- The Anglican Church is committed to healing and reconciliation through meaningful engagement between Indigenous and non-Indigenous peoples.
- The Canadian Roots Exchange is a federal not-for-profit that provides Indigenous based leadership, learning and reconciliation experiences to every youth that participates in their programs. CRE organizes three main types of activities: exchange programs, workshops and conferences. Central to CRE programming is the need to bring together Indigenous and non-Indigenous youth. Regardless of the activity, they believe that having dialogue is necessary to foster understanding and reconciliation.
- The Legacy of Hope Foundation was established to address the long-term implications of the damage done to Aboriginal children and their families by many of the residential schools.
- A primary objective of their work is to promote awareness among the Canadian public about residential schools and try to help them to understand the ripple effect those schools have had on Aboriginal life. But equally important, they want to bring about reconciliation between generations of Aboriginal people, and between Aboriginal and non-Aboriginal people.
- The Native Women’s Association of Canada (NWAC) works to advance the well-being of Aboriginal women and girls, as well as their families and communities through activism, policy analysis and advocacy.
- Centre to preserve all statements, documents, and other materials gathered by the Truth and Reconciliation Commission of Canada (TRC).
- The church is committed to walking with Aboriginal people on a journey toward reconciliation, and living out the spirit of the confession of its role in the tragic legacy of the Indian residential schools.
- The Truth and Reconciliation Commission of Canada had a mandate to learn the truth about what happened in the residential schools and to inform all Canadians about what happened in the schools. The TRC guided and inspired Aboriginal peoples and Canadians in a process of reconciliation and renewed relationships based on mutual understanding and respect.
- The Healing Fund was originally established by General Council in 1994 as a five-year fund-raising and educational campaign (1995-1999) to address the impacts of residential schools on Aboriginal people. It now continues as one facet of the United Church's ongoing reconciliation work with Aboriginal people.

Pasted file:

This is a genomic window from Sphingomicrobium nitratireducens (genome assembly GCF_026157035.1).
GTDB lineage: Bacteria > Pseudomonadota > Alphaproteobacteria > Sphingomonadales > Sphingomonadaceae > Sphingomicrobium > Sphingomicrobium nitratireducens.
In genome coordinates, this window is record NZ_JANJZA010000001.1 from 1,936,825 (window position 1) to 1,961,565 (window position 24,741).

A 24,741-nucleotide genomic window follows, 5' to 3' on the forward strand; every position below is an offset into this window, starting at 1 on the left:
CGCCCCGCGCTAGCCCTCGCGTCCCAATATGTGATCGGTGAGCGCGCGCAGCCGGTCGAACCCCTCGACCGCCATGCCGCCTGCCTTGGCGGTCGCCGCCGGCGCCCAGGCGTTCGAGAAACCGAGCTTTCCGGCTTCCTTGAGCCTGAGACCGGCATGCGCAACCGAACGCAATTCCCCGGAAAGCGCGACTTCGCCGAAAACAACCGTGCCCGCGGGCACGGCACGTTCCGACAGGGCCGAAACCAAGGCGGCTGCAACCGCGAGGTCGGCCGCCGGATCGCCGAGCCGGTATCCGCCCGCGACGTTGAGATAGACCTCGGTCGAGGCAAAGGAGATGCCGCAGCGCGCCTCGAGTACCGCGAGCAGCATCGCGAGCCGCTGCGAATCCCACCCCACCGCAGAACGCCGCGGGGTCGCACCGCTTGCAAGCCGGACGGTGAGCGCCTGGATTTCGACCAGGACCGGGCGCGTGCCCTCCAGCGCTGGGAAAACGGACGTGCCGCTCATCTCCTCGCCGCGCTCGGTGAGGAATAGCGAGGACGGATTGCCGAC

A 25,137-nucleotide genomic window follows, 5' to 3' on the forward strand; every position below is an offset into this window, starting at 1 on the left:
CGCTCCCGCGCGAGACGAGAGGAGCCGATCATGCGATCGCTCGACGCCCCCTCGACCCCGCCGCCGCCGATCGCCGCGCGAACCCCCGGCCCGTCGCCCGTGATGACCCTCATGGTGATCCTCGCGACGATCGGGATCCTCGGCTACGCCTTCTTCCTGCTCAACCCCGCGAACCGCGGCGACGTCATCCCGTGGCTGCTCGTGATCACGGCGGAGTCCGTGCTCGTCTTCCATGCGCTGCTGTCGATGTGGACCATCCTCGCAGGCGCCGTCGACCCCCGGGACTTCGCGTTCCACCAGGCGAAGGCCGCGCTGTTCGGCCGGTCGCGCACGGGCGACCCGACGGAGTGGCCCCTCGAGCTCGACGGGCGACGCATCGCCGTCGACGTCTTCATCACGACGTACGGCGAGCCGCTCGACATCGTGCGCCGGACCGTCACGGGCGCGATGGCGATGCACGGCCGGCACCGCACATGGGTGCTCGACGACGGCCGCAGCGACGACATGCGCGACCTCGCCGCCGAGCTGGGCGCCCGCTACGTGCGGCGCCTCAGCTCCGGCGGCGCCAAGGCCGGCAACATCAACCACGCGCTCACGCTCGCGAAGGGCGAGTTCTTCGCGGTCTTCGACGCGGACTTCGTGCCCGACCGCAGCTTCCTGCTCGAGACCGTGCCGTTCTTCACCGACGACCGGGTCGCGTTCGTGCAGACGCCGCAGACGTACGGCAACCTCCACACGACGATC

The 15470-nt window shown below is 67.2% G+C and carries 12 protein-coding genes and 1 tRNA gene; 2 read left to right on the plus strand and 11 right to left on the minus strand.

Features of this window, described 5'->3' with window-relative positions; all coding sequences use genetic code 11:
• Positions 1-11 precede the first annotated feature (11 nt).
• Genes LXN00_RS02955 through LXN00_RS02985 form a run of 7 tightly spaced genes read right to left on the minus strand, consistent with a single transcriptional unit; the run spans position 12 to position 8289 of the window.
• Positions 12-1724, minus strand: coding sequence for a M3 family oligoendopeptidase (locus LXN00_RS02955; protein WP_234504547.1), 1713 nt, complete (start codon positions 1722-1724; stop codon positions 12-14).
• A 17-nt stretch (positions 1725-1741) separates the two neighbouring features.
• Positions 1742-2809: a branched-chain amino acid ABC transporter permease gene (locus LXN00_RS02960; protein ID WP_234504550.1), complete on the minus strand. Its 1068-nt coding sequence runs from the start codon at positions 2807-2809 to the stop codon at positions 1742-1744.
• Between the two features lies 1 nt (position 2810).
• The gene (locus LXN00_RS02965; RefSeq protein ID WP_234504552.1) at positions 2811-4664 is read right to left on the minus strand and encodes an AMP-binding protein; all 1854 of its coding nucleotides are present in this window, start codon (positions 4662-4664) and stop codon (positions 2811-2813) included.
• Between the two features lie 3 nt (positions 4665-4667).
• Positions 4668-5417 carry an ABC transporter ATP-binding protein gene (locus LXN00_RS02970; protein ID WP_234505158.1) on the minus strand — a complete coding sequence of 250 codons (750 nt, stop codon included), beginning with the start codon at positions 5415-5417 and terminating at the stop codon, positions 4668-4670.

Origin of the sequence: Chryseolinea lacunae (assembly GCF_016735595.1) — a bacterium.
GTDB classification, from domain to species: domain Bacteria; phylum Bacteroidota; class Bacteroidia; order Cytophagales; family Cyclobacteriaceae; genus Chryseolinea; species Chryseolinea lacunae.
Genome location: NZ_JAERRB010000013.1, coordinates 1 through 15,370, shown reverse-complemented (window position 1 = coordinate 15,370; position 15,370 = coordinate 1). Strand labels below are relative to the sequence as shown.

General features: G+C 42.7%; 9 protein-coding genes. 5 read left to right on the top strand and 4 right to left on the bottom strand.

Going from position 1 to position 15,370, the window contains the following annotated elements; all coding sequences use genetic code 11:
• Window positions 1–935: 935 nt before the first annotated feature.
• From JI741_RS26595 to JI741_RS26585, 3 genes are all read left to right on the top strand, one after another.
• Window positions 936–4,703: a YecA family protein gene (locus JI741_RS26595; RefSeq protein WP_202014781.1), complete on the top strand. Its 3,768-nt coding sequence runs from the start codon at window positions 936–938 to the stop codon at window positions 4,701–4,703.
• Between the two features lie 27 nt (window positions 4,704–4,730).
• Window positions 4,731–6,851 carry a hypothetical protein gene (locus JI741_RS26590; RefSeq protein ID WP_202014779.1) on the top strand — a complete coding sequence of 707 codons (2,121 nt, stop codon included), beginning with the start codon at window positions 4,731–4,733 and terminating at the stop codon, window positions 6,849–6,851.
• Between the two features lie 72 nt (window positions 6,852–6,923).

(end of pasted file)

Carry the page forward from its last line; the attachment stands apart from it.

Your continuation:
- CWLA leads and engages its network of public and private agencies and partners to advance policies, best practices and collaborative strategies that result in better outcomes for vulnerable children, youth and families. Their focus is children and youth who may have experienced abuse, neglect, family disruption, or a range of other factors that jeopardize their safety, permanence, or well-being. CWLA also focuses on the families, caregivers, and the communities that care for and support these children.
- CWLA is also one of the founding Touchstones of Hope organizations.
- The National Indian Child Welfare Association (NICWA) works to address the issues of child abuse and neglect through training, research, public policy, and grassroots community development.
- NICWA improves the lives of American Indian children and families by helping tribes and other service providers implement services that are culturally competent, community-based, and focused on the strengths and assets of families. This work includes collaborating with tribal and urban Indian child welfare programs to increase their service capacity, enhancing tribal-state relationships, and providing training, technical assistance, information services and alliance building.
- NICWA is also one of the founding Touchstones of Hope organizations.
Click here for a list of Aboriginal links: Canada and the United States